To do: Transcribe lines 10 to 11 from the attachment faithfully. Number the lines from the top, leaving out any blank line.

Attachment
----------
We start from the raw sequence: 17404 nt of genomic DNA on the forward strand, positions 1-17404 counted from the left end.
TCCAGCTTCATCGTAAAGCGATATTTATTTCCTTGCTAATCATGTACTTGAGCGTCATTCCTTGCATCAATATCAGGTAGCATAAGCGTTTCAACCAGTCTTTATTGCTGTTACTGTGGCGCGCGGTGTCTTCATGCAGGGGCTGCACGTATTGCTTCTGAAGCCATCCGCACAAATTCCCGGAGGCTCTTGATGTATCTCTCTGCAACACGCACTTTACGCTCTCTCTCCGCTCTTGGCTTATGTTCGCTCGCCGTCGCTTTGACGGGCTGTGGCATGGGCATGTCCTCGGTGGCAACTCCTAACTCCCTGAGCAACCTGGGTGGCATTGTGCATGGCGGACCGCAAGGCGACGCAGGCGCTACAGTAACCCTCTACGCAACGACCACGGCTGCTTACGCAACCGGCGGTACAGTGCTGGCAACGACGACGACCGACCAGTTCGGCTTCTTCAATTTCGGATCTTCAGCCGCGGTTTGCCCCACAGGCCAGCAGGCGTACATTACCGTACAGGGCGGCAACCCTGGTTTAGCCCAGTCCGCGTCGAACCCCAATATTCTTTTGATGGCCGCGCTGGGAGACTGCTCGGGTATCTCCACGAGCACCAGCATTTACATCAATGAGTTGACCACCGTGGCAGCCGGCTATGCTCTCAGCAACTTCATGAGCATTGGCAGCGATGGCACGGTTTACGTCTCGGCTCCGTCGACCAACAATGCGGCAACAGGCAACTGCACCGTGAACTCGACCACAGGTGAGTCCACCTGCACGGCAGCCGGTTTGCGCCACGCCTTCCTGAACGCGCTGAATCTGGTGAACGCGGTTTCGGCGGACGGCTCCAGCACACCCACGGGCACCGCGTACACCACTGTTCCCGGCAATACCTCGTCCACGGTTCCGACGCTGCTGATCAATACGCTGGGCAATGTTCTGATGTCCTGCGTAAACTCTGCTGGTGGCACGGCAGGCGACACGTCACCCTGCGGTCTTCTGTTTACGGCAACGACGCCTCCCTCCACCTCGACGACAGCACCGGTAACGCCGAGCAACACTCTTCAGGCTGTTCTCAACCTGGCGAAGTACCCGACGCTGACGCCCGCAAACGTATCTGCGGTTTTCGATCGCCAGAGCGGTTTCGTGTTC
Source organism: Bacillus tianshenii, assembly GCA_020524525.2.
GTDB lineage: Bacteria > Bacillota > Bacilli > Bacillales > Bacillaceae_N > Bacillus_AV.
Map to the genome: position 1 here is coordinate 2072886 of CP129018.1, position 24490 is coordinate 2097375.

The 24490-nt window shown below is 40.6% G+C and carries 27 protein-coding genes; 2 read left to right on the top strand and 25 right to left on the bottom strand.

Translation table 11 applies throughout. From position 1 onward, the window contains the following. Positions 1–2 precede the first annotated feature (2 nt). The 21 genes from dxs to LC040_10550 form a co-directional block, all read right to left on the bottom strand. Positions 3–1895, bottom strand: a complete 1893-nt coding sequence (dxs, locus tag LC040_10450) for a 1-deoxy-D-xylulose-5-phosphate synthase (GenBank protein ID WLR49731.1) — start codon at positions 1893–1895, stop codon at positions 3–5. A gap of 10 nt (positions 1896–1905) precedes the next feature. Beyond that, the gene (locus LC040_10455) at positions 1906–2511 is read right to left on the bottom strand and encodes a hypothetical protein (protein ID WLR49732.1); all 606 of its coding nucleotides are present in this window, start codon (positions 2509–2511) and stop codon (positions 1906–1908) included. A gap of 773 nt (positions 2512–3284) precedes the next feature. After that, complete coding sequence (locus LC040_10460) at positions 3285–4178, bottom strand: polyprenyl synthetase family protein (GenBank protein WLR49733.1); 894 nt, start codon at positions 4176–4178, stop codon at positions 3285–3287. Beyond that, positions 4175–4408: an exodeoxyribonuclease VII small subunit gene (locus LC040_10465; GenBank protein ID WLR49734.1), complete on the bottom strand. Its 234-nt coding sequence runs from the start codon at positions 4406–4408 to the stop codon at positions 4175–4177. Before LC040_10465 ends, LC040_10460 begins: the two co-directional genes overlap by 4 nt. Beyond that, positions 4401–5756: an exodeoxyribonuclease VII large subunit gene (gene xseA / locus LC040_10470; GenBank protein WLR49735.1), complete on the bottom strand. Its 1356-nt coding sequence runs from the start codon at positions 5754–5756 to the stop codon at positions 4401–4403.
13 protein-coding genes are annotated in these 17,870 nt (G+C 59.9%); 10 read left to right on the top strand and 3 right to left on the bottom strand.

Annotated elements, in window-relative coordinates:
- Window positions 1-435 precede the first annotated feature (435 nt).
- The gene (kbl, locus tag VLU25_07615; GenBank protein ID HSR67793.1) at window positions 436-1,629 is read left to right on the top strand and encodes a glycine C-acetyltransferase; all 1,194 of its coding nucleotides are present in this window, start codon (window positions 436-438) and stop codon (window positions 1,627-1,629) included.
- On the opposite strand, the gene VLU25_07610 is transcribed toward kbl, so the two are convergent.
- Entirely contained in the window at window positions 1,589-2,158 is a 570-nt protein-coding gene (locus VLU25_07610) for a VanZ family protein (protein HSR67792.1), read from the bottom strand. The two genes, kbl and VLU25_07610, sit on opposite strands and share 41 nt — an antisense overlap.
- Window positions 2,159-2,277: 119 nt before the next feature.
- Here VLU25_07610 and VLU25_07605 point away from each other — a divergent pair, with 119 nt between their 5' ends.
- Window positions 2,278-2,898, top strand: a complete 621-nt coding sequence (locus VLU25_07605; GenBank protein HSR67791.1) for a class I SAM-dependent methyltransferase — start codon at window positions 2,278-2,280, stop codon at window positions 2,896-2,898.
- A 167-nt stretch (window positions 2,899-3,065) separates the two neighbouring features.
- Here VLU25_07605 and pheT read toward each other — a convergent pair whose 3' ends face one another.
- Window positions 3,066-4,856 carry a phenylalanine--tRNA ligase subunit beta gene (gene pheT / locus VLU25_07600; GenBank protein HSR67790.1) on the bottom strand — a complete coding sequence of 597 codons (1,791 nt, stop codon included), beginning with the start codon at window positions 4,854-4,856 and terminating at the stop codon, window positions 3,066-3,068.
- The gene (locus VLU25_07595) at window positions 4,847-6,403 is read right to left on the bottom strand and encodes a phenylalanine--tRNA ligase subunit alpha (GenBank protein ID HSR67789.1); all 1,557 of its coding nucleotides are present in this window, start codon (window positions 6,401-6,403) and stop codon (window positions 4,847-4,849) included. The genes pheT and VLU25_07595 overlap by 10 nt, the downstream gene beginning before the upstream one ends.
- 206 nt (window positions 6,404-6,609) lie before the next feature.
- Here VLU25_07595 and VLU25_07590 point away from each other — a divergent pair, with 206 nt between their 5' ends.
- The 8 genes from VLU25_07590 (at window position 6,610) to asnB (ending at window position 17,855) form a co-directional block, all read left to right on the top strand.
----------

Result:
- Window positions 1-435 precede the first annotated feature (435 nt).
- The gene (kbl, locus tag VLU25_07615; GenBank protein ID HSR67793.1) at window positions 436-1,629 is read left to right on the top strand and encodes a glycine C-acetyltransferase; all 1,194 of its coding nucleotides are present in this window, start codon (window positions 436-438) and stop codon (window positions 1,627-1,629) included.